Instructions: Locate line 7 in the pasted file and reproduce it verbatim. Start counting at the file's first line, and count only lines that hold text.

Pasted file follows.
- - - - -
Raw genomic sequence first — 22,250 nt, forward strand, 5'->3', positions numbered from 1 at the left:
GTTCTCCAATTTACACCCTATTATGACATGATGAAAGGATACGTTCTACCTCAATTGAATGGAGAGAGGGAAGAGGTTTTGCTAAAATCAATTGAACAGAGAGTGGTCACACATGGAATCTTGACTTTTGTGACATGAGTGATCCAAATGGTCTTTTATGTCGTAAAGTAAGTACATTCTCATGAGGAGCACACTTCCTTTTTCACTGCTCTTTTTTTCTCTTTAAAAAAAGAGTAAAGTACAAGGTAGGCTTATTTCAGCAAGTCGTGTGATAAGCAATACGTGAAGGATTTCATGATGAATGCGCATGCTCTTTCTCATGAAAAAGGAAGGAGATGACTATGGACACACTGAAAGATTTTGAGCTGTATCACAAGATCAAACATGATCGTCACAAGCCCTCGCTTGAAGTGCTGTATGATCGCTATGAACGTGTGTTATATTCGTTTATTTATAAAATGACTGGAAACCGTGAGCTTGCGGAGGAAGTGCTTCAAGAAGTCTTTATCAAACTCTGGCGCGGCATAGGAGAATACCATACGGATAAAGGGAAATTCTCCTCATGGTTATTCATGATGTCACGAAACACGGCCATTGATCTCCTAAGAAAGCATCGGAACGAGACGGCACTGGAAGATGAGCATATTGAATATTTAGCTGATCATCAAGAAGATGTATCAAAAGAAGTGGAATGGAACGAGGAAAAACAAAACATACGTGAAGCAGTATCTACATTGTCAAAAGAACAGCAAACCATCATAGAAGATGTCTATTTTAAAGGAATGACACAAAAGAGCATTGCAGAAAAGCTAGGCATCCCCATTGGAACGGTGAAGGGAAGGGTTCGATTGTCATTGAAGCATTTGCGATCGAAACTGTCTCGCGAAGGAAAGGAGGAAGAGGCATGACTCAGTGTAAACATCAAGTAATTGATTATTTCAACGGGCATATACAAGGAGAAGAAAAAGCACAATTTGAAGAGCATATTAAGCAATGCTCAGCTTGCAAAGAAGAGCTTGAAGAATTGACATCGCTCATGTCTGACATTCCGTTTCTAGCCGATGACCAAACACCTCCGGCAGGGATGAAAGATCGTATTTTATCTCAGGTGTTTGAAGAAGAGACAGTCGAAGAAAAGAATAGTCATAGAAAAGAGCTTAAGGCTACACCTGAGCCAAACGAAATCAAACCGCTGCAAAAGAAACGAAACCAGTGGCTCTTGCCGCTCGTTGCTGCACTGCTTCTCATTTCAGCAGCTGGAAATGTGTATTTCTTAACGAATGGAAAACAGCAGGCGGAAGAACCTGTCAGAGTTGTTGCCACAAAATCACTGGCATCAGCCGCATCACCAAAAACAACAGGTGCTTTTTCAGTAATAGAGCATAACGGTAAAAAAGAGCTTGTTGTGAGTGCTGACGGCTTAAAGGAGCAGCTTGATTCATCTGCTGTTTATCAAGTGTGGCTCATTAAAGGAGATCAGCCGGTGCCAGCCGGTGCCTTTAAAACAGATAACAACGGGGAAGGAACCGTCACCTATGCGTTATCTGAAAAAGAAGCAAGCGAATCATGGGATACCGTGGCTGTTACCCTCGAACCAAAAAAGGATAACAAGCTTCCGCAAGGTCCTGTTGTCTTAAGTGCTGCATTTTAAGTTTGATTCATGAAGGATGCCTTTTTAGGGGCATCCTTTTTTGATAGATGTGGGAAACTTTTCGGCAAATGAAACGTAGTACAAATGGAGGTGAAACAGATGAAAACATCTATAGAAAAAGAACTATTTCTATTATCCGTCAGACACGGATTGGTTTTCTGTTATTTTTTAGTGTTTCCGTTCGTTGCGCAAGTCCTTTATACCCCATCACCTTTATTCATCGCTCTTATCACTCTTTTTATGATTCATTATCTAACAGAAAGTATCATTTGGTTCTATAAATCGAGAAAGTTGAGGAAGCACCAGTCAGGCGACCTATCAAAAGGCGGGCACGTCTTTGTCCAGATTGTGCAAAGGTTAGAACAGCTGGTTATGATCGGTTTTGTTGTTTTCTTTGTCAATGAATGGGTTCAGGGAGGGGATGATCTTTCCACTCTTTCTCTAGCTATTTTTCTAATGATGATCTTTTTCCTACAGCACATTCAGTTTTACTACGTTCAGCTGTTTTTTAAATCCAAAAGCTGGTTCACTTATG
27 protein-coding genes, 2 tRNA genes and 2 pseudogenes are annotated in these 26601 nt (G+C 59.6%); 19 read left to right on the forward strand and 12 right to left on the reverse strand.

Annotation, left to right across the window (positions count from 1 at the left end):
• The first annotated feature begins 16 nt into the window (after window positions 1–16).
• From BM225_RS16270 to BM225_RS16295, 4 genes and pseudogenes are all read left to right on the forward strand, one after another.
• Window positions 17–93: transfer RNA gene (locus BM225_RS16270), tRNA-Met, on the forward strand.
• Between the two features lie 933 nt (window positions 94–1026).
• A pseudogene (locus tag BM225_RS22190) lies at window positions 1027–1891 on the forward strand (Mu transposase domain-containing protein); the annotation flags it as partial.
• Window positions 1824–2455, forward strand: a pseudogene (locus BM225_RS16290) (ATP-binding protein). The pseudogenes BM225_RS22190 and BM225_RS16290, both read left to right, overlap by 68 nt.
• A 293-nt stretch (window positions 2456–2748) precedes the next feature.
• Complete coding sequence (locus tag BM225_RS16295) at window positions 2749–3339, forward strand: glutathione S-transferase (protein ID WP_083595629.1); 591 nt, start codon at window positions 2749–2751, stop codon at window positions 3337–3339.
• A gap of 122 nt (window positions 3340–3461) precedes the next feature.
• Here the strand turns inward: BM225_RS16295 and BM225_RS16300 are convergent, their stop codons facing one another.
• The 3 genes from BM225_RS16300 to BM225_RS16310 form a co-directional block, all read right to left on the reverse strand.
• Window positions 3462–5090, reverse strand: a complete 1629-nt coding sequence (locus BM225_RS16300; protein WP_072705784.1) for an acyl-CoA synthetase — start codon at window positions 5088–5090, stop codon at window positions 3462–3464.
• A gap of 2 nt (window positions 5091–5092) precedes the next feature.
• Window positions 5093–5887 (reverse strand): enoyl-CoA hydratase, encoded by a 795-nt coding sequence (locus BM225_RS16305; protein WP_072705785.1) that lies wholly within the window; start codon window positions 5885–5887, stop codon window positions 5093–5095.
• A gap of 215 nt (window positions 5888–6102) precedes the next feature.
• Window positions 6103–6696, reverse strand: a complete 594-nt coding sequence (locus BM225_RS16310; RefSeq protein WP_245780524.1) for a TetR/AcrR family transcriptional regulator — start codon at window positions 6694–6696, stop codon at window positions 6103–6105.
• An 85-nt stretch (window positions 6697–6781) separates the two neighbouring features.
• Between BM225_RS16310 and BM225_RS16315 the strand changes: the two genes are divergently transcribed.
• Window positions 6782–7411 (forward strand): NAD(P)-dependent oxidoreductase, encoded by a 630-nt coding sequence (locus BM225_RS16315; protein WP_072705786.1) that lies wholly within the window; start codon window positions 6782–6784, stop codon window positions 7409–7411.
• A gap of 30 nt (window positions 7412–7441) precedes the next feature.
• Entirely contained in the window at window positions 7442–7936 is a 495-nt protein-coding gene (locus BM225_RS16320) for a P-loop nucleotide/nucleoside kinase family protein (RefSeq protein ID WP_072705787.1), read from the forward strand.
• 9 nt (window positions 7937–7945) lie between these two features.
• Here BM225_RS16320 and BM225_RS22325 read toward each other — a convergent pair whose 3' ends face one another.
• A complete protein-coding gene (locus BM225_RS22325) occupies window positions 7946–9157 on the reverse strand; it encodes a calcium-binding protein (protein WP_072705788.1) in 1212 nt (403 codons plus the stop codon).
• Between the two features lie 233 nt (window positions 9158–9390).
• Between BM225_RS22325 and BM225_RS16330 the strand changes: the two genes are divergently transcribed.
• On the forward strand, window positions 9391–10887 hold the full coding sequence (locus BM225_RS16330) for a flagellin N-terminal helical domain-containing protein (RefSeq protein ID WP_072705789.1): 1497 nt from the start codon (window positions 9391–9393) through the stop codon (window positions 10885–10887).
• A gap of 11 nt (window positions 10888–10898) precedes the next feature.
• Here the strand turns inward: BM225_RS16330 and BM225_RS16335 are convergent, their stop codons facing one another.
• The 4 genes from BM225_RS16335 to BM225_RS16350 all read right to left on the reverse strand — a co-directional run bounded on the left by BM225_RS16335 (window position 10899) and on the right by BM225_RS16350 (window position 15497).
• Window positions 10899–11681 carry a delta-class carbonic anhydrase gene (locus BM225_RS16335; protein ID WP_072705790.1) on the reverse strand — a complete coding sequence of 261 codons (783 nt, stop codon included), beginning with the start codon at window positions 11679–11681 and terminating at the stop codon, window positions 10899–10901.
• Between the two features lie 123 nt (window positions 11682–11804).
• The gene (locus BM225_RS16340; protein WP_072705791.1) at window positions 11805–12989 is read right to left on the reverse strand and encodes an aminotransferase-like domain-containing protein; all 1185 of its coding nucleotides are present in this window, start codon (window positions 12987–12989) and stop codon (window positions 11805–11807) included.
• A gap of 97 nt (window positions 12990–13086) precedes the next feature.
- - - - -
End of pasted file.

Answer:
• Window positions 17–93: transfer RNA gene (locus BM225_RS16270), tRNA-Met, on the forward strand.